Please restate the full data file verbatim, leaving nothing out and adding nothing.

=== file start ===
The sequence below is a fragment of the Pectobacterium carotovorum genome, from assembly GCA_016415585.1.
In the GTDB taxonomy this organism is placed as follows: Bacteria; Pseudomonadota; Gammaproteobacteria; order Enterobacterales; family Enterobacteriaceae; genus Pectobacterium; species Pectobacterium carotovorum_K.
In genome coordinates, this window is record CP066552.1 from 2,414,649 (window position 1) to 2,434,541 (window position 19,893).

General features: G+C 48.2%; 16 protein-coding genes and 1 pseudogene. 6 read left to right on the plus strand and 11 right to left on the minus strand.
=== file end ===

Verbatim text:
The sequence below is a fragment of the Pectobacterium carotovorum genome, from assembly GCA_016415585.1.
In the GTDB taxonomy this organism is placed as follows: Bacteria; Pseudomonadota; Gammaproteobacteria; order Enterobacterales; family Enterobacteriaceae; genus Pectobacterium; species Pectobacterium carotovorum_K.
In genome coordinates, this window is record CP066552.1 from 2,414,649 (window position 1) to 2,434,541 (window position 19,893).

General features: G+C 48.2%; 16 protein-coding genes and 1 pseudogene. 6 read left to right on the plus strand and 11 right to left on the minus strand.